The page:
People vs. Friar Laurence: The Man Who Killed Romeo and Juliet

by  Ron West, Phil Swann

Full Length Musical, Comedy  /  6m, 3f

"Hysterical—West and Swann have shrouded the tale with witty story devices and a bright cloak of catchy songs that add to the ribald humor while moving the story along in the best traditions of musical theatre." —Chicago Sun Times

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People vs. Friar Laurence: The Man Who Killed Romeo and Juliet

by  Ron West Phil Swann

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People vs. Friar Laurence: The Man Who Killed Romeo and Juliet

  • Cast Size

    Cast Size

    6m, 3f
  • Duration


    120 minutes (2 hours)
  • SubGenre


    Adaptations (Shakespeare)
  • Audience

    Target Audience

    • Adult

Additional Info

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The People Vs. Friar Laurence, the Man Who Killed Romeo and Juliet, is the Romeo and Juliet story told from the perspective of  Friar Laurence. It was created using the following formula: Troubled teenagers + fueding families + political intrigue = musical comedy.   The show, a smash hit for Chicago Shakespeare Theater, is the funniest mash up of Shakespeare, Gilbert & Sullivan, sketch comedy, and American theater you've ever seen.

IMPORTANT:  While all audiences will enjoy the play, it includes some strong language some producers may be uncomfortable with, so the authors have provided an appendix to the script wherein the coarser language has been redacted.

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"Hysterical—West and Swann have shrouded the tale with witty story devices and a bright cloak of catchy songs that add to the ribald humor while moving the story along in the best traditions of musical theatre. —Chicago Sun Times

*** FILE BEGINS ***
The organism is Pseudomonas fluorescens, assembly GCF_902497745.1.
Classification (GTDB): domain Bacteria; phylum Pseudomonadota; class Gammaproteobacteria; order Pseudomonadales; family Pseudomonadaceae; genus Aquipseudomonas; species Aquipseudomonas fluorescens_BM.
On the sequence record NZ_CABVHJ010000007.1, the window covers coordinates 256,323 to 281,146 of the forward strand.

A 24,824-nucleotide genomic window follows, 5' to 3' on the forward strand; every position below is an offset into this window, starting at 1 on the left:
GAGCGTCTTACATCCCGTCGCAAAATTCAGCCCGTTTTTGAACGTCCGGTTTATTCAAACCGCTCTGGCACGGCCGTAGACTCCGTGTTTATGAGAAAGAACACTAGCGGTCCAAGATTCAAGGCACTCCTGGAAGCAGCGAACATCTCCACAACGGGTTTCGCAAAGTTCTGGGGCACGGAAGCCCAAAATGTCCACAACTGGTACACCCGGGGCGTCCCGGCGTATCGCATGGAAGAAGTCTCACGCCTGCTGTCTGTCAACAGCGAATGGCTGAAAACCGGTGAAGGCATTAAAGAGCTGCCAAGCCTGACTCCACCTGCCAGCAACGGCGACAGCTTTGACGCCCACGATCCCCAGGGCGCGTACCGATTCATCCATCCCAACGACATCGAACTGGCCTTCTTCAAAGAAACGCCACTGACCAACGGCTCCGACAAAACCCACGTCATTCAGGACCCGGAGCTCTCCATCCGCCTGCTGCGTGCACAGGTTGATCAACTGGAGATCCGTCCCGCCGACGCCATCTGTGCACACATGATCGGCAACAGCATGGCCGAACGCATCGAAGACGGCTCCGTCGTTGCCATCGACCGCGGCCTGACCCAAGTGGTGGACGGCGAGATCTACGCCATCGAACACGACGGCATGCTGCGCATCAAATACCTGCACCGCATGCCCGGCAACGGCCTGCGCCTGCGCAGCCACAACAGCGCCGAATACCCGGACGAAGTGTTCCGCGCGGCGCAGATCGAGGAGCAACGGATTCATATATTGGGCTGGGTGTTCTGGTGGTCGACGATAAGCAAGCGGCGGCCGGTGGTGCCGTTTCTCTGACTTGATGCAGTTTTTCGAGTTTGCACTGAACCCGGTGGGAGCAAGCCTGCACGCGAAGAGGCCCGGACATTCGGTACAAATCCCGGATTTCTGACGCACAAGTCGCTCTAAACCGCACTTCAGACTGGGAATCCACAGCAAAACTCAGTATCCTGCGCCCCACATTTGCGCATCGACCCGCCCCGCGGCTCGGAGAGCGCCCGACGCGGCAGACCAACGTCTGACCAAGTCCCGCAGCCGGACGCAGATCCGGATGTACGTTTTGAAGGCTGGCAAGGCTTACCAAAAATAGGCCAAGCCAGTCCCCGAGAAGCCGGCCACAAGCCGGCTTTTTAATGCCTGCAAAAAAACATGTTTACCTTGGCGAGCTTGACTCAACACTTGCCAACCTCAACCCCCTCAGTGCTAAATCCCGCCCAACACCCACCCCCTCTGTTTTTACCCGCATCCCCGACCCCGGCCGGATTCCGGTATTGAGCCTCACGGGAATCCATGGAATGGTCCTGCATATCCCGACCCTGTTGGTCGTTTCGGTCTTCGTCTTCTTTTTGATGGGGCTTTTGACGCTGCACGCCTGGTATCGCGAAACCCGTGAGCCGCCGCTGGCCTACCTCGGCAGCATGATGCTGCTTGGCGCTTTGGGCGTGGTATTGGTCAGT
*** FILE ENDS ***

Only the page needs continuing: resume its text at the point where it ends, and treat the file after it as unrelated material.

"The People vs. Friar Laurence, the Man Who Killed Romeo and Juliet, a new musical comedy at the Tamarind, is a fast-moving freight train of an entertainment that carries a full load of laughs.” - LA Times

"Whip-smart, intensely amusing … a blast…" - Chicago Tribune

"The funniest new show of the season…a musical score as clever as you'll hear this side of Stephen Sondheim….” - Copley News Service

“Creators Ron West and Phil Swann vigorously attack the elements of Shakespeare's story, loosing the Bard's words and adding a blizzard of laugh-inducing moments that ramp up the original story line. This is a land of witty songs, wacky characterizations and silly modern references that fit together like warped pieces of a very old puzzle.” - Chicago Sun-Times

“The People vs. Friar Laurence does to Romeo and Juliet what Mel Brooks did to Robin Hood and westerns, though it may be even wittier.” - Lansing City Pulse

“Ron West and Phil Swann’s droll redux is a splash of Law and Order stirred into a musical-comedy concoction that’s equal parts vaudeville and Bard.” - LA Weekly


  • People Vs. Friar Lawrence: The Man Who Killed Romeo and Juliet
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Performing Groups

  • College Theatre / Student
  • Community Theatre
  • Dinner Theatre
  • Professional Theatre
  • Shoestring Budget
  • Blackbox / Second Stage /Fringe Groups


  • Caution Strong Language Strong Language
  • Caution Mild Adult Mild Adult Themes

License details

  • Licensing fees and rental materials quoted upon application.



  • Time Period: Contemporary, 16th Century / Elizabethan
  • Duration: 120 minutes (2 hours)
  • Setting: Director Ron West writes, "Originally, I just used two piano benches on an otherwise bare stage. In later productions, there was a little suggestive scenery. I put Juliet's chamber and the balcony scenes right. I put the dungeon left. I put the street scenes and the Friar's cell (where the Friar lives) center. The whole plays best if you have a lot of entrances; in Chicago we had nine. Above Juliet's chamber was a field of stars, like The Big Dipper. Above center stage was a Christian cross. Above or near the dungeon was a statue called 'The Lovers.' So the audiences sees (left to right) 'star....cross...lovers.' See what I mean?"
  • Additional Features: Audience Participation/Interactive, Physical Comedy, Play w/ Music, Stage Combat
  • Features / Contains: Contemporary Costumes / Street Clothes


  • Musical Style: Classic Broadway, Pop/Rock
  • Vocal Demands: Moderate